The Economic this week asks the provocative question: why is one of America’s richest states also its poorest? The article attributes some of this to NIMBYISM.
One of the more interesting factoids is that, while California has the largest number of poor people at 7.4 million, it also has one of the largest shares of people in poverty.
The article notes that, while most people would think the poorest state in the nation might be Alabama or Mississippi, or perhaps West Virginia in the heart of Appalachia, California, depending on how you interpret the data, could be there as well.
California ranks about in the middle in terms of the “official poverty line” but “the official poverty line” is the same in every state and takes no account of different living costs or of public assistance. So in 2011 the Census Bureau came up with a Supplemental Poverty Measure (SPM), which most social scientists think is a better way of comparing levels of poverty across the country.
“By this yardstick, 19% of Californians were poor in the three years 2015, 2016 and 2017, the highest rate in the country excluding the special case of Washington, DC. The national average was 14.1%.”
While California could be considered the poorest, it “is also among the richest. According to the Census Bureau, its median household income in 2016 was $11,500 above the national average.”
Part of the problem here is that the problem is misunderstood. “Poverty is not a result of economic decline or lack of jobs. California’s GDP rose 78% in real terms in the two decades to 2017, overtaking Britain to become the world’s fifth-largest economy. The number of people with jobs has grown almost without interruption since 2011. In September unemployment stood at just 4.1%.”
But the gains from that growth “have been distributed unequally.”
The Economists opine: “The big problem in California, though, is not the stagnation of low incomes per se. It is stagnation relative to costs—in particular the cost of housing.”
So here’s the problem – the general rule of thumb is that budgets for households become strained when the cost of housing accounts for more than a third of their income.
And, according to data from the California Budget and Policy Center, 56% of those living below the official poverty line are spending over half their income on just housing.
The same group notes, “Whereas the poor would once spend their last dime on food for the children, now they spend it on housing—and depend on charities for food.”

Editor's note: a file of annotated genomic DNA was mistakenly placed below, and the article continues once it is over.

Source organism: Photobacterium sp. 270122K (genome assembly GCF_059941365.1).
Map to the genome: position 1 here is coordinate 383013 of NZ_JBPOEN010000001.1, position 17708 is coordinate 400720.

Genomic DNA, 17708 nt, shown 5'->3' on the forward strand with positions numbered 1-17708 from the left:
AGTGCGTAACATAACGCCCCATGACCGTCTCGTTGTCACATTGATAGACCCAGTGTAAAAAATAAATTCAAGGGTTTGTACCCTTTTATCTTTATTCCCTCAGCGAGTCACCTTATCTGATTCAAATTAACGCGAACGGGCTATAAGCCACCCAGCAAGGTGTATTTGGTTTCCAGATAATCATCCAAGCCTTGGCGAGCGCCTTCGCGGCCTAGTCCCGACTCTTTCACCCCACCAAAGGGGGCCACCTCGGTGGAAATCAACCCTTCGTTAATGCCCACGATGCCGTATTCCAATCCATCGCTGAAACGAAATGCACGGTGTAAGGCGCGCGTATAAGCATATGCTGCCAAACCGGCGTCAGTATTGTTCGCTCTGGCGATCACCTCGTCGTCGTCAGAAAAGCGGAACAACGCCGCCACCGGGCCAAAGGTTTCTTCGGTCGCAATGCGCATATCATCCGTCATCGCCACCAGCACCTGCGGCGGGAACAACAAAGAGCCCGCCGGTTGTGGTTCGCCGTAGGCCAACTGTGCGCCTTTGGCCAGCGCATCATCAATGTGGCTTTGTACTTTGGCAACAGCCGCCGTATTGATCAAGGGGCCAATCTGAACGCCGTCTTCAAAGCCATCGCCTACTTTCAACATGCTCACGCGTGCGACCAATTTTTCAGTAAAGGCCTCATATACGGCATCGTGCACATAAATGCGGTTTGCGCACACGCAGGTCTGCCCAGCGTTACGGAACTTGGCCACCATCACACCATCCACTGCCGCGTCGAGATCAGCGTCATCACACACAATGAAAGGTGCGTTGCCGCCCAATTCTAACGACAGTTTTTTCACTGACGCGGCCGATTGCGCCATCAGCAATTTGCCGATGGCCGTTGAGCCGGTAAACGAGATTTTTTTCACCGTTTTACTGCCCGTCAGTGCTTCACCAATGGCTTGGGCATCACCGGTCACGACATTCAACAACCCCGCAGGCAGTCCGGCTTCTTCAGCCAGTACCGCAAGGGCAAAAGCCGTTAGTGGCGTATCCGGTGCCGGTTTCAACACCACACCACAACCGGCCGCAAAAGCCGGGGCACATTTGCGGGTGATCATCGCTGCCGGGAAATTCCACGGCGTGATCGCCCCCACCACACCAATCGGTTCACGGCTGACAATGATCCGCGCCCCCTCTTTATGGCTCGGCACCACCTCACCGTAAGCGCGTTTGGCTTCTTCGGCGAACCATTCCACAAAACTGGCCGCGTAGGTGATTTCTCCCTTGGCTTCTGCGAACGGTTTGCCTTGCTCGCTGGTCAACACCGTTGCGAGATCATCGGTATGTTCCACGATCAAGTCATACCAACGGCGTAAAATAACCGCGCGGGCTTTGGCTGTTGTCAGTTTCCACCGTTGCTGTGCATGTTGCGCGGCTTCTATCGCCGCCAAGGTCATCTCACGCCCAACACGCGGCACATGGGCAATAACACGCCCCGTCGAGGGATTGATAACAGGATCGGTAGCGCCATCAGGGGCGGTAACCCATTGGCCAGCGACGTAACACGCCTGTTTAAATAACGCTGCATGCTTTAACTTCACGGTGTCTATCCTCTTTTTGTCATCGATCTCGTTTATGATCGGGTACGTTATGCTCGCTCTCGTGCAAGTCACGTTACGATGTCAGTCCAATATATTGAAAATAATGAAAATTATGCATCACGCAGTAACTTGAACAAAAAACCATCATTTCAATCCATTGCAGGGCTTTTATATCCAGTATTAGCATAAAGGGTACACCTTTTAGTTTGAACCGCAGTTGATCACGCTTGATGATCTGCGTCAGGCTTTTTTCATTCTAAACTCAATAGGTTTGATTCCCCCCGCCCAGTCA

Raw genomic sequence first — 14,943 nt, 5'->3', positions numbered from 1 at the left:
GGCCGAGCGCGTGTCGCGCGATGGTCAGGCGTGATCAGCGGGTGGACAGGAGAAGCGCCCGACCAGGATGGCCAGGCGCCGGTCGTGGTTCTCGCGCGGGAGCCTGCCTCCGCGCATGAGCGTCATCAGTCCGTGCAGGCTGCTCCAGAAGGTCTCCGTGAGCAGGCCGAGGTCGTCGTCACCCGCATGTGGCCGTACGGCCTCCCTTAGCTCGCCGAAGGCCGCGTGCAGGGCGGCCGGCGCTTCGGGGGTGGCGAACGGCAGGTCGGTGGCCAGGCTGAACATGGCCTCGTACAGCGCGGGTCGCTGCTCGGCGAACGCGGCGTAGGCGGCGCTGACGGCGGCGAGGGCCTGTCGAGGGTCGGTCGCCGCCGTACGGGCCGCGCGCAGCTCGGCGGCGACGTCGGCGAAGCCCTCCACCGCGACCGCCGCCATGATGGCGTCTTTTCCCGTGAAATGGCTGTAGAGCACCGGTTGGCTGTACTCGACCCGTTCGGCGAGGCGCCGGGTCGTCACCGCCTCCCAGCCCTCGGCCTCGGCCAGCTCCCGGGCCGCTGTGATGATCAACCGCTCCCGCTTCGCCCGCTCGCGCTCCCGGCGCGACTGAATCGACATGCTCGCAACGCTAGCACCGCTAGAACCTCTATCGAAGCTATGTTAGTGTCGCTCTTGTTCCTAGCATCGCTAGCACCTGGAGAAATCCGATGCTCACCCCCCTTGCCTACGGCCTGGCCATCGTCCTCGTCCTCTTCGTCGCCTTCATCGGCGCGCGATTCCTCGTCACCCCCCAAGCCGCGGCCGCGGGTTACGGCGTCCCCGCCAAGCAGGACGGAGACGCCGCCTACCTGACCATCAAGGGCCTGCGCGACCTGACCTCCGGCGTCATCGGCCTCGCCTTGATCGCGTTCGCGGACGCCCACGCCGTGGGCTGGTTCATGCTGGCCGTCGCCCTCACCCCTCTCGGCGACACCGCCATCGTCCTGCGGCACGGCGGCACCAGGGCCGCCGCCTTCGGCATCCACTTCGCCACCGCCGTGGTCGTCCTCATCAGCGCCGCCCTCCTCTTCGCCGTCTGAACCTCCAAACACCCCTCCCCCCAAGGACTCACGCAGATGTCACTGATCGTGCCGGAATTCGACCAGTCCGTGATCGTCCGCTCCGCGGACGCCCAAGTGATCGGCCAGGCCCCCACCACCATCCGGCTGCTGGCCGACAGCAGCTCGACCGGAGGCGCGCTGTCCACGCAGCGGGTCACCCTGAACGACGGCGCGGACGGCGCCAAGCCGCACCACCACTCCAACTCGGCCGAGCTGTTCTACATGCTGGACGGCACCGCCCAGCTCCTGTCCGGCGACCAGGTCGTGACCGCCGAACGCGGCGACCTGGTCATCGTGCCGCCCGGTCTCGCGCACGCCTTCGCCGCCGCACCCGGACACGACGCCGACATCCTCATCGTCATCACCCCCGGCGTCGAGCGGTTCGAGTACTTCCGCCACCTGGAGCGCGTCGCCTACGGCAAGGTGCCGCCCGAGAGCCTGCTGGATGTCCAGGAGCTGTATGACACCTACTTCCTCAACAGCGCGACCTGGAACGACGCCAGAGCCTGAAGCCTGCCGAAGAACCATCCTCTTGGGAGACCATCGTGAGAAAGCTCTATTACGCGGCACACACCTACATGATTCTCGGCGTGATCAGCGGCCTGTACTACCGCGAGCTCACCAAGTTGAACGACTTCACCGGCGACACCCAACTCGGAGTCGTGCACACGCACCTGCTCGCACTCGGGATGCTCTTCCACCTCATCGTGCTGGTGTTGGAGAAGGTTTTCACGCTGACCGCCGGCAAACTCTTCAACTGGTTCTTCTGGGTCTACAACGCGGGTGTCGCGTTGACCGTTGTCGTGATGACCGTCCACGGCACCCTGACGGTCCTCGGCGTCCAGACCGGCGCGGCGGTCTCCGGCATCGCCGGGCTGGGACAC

The article argues: “High rents reflect the success of California’s businesses—but also decades of low investment and over-regulation.”
Here they fault CEQA, the California Environmental Quality Act. They call the act in “practice” a “NIMBY’s charter.” They write: “Four-fifths of all suits filed under it have sought to stop infill development in cities (ie, on land already zoned for building) even though this usually has a smaller environmental impact than building on green fields. California’s development and impact fees are about three times higher than the national average. Zoning laws and parking requirements are onerous, too.”
Paul Tepper of the Western Center on Law and Poverty told the Economist that “it is almost impossible to build affordable houses without subsidies. But California scrapped the largest source of state funding for new affordable housing in 2011. Estimates for the number of such houses California needs to build range from 500,000 to 1m units.”
The Economist: “Soaring rents and stagnant wages are the main contributors to poverty, but not the only ones. Though more generous than in some states, California’s safety-net is still ragged.”
Poverty in California “is made worse by mass incarceration.” They write: “The problem is not that the state locks up an unusually large number of people. By American standards, its incarceration rate is below average and falling. But California has been more enthusiastic than most states in passing laws restricting what ex-convicts can do. A staggering 4,800 laws prevent former felons getting public housing, or licenses to work as anything from a car mechanic to a nurse.”
Moreover, they note that California politicians “are not ignoring the problem.” They write: “They are gradually repairing the safety net and rolling back some of the felons’ laws. But these are largely second-order causes of poverty. Politicians are seeking to deal with the primary causes—low, stagnant incomes and housing—by regulation. They have voted to raise the minimum wage to $15 an hour and are asking voters to make it easier to impose rent controls at a referendum next month. These address the symptoms of poverty, not the causes—and rent controls, if imposed, would stymie housing investment.”
I found this an interesting piece in that it really goes across ideological lines. On the one hand it focuses on income inequality. Furthermore, it notes and criticizes things like mass incarceration and the safety net.
On the other hand, it criticizes housing regulations and CEQA.
Overall. the thrust shows the emerging overlap of the issue of housing that cuts across ideology and cannot simply be pigeonholed as left or right politics – per se.
Thoughts on how this applies to Davis?
—David M. Greenwald reporting